EUROPE - The European asset management industry has called for the creation of a standardised pension product across Europe in order to boost personal savings.
In a report published by the European Fund and Asset Management Association (EFAMA), 23 chief executives of European asset management firms, investment consultancies and investor associations recommended European governments introduce compulsory long-term savings schemes organised in co-operation with employer and industry support.
This would give all product providers "equal access to suitable and efficient Officially Certified European Retirement Plans in order to foster competition for the best investor solutions," the report said.
EFAMA president Jean-Baptiste de Franssu said: "Pension solutions in Europe, where demographic challenges are forcing governments to act, are fragmented and often inadequate and we in the industry have a key role to play in building an EU pensions framework in partnership with others who share the responsibility of safeguarding Europe's economic future."
He added: "With the UCITS vehicle we already have one of the most robust underlying investment products for retirement plans, but the successful development of long-term savings and private retirement products also relies on the quality of distribution, educating investors about the optimum solutions, and on knowing client needs better."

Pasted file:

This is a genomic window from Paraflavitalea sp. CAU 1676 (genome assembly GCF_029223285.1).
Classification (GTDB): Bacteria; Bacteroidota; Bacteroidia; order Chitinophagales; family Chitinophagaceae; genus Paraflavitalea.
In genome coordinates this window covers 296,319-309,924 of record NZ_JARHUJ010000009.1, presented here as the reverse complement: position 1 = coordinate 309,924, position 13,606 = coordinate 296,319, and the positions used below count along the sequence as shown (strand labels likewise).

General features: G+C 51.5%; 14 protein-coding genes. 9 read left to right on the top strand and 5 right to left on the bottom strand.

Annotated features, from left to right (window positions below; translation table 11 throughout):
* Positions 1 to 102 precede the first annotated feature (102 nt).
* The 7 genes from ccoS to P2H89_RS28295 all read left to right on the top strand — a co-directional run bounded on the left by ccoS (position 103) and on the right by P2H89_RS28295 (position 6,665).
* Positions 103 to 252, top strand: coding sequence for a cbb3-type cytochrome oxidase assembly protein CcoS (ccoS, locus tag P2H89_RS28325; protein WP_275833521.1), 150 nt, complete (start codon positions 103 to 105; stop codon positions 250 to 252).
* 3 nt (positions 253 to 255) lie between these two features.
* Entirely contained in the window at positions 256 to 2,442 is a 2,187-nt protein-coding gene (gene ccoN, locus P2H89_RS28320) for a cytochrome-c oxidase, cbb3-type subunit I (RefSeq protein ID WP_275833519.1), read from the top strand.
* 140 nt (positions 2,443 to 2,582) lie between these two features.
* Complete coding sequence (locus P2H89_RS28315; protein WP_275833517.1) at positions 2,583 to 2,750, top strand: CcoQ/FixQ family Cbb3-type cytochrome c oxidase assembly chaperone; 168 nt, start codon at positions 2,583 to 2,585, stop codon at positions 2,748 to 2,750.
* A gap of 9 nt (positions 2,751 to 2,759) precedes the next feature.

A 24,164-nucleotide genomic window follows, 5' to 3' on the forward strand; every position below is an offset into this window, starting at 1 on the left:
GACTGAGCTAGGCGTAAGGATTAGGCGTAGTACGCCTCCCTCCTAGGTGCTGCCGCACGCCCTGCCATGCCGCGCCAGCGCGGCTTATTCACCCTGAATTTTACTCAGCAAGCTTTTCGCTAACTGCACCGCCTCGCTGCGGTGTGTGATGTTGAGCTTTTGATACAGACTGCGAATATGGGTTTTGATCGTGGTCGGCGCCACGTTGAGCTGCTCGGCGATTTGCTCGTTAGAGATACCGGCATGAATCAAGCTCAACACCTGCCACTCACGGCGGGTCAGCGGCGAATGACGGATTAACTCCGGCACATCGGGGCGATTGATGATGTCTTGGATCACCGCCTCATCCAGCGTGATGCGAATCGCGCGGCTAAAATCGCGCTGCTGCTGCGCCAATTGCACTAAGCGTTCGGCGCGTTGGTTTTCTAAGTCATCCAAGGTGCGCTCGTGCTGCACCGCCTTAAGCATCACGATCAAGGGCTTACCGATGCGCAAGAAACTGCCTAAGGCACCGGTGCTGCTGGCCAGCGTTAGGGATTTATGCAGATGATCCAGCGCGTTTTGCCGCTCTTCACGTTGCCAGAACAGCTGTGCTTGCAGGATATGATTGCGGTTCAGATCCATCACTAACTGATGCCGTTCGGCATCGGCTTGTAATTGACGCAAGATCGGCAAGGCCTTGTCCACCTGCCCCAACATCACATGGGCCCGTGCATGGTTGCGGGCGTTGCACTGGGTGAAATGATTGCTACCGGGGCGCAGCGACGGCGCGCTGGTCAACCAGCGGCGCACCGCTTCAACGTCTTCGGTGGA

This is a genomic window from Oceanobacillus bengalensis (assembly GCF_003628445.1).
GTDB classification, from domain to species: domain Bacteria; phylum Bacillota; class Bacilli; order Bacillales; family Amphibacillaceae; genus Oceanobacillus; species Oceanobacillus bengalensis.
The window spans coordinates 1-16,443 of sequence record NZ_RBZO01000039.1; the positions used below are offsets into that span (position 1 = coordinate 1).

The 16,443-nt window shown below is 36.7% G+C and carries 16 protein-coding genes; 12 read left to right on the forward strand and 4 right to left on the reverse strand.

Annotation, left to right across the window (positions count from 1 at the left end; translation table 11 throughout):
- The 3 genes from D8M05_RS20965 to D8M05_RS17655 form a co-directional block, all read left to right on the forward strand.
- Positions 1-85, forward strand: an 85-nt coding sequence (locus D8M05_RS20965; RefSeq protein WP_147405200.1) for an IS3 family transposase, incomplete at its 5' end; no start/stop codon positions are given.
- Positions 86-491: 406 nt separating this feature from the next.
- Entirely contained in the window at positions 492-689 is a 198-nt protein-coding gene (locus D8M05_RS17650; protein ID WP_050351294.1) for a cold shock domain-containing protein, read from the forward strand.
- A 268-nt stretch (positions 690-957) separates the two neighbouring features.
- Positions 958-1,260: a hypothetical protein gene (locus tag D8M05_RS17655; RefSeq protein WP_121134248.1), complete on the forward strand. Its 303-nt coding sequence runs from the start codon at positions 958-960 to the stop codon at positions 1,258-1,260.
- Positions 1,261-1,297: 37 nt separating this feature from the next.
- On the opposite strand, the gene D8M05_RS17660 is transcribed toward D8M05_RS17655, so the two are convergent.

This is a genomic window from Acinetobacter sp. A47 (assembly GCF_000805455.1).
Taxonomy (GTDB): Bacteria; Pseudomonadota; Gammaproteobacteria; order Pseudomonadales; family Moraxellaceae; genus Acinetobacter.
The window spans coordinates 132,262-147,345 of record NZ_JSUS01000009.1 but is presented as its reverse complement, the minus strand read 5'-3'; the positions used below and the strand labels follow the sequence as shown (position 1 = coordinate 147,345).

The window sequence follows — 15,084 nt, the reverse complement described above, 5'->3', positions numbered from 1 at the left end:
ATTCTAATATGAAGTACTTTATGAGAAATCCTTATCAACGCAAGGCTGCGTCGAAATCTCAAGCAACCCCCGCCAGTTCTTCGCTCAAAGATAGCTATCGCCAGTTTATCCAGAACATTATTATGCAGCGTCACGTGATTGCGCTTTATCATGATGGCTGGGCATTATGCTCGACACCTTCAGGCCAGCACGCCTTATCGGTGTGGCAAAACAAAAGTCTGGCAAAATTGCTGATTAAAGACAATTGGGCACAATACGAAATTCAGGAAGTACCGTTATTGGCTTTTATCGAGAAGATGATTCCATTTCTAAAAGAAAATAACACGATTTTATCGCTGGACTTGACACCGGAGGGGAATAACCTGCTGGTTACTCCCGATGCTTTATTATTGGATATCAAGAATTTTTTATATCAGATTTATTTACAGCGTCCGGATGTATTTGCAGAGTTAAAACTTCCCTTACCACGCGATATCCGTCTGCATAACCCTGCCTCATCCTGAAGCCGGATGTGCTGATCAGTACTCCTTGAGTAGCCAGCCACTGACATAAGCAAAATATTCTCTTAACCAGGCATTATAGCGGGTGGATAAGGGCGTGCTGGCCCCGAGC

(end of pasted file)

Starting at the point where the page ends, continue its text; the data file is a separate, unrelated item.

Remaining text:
According to the report, during the crisis, some pension funds came under pressure and made investment decisions which proved to be counterproductive for the achievement of their long-term objectives.
"Given the tough financial situation many of their sponsors are in, it is questionable whether all the funds can deliver fully on their promise. This could leave investors with less money than expected at retirement," the report said.
The United Kingdom has already introduced a mandatory defined contribution scheme which will guarantee universal pension coverage to all UK workers.
The scheme, recently renamed National Employment Savings Trust, will come into effect in 2012.
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